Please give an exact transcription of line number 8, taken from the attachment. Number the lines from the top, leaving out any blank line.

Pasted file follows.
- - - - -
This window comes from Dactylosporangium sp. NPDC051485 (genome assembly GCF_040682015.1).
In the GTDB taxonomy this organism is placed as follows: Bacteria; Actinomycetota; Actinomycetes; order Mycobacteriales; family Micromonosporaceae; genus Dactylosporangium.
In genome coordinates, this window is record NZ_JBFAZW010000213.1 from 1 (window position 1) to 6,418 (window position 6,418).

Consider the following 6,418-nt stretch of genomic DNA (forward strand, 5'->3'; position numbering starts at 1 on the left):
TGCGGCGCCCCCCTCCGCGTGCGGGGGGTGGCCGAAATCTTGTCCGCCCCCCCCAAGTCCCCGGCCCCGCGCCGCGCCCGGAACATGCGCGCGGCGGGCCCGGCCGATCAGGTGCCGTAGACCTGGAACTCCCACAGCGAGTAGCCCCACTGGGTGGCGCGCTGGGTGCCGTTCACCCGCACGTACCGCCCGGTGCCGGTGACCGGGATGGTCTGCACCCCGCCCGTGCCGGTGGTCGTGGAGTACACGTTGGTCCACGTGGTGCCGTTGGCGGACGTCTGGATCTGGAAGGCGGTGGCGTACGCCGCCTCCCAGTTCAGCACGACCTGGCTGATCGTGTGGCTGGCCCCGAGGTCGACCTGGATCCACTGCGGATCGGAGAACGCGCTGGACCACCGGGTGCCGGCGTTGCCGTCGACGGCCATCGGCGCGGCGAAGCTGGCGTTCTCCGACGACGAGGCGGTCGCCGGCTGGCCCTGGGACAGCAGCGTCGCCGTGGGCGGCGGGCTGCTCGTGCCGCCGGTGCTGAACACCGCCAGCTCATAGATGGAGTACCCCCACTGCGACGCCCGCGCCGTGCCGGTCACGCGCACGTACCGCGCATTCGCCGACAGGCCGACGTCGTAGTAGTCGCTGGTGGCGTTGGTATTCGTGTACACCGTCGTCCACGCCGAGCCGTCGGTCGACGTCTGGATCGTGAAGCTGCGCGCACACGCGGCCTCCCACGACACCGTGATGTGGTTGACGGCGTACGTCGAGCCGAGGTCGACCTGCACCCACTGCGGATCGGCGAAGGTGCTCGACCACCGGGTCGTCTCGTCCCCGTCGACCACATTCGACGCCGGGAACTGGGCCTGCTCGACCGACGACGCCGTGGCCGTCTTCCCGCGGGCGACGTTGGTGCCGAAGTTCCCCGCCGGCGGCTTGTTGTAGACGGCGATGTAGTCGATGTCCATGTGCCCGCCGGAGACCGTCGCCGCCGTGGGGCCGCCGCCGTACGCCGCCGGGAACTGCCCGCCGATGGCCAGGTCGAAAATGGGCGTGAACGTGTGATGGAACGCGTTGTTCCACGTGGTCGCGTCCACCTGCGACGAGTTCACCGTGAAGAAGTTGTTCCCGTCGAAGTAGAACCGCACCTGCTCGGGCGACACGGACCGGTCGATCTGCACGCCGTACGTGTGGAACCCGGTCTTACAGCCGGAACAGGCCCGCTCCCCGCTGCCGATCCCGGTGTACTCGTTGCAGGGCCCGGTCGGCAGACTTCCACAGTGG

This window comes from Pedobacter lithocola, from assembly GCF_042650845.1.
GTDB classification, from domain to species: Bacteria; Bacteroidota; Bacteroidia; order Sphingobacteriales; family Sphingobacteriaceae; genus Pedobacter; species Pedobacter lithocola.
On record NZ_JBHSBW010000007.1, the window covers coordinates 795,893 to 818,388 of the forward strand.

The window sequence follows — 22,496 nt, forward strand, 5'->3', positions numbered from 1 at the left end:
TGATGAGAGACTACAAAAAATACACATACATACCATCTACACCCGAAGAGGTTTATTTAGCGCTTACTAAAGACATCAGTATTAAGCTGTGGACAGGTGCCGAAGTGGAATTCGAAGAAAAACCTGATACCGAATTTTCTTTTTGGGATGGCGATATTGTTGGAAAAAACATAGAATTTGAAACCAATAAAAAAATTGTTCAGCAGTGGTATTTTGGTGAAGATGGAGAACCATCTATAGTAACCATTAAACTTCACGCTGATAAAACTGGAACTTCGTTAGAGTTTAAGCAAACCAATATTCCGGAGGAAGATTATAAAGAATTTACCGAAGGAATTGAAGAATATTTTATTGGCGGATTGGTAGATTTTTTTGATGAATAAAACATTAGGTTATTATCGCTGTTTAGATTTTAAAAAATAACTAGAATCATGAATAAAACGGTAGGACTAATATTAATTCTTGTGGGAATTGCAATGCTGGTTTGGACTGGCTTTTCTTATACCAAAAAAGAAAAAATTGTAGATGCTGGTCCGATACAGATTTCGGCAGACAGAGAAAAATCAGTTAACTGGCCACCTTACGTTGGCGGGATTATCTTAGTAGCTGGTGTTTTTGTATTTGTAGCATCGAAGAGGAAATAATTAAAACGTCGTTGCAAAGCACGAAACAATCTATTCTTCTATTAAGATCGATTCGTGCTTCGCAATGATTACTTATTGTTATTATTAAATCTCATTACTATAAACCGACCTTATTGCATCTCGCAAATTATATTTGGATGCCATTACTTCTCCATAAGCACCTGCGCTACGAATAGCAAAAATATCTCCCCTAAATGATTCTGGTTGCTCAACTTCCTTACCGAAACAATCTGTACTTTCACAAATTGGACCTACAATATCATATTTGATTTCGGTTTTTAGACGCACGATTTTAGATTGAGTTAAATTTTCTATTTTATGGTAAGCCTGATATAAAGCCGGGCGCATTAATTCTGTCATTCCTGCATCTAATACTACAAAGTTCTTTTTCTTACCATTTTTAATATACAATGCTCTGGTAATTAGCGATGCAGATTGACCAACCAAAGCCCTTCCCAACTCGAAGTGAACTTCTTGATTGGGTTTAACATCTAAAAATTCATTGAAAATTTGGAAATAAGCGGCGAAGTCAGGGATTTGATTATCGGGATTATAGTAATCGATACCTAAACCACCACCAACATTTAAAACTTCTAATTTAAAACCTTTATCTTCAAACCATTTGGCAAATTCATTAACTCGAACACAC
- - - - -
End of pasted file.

On record NZ_JBHSBW010000007.1, the window covers coordinates 795,893 to 818,388 of the forward strand.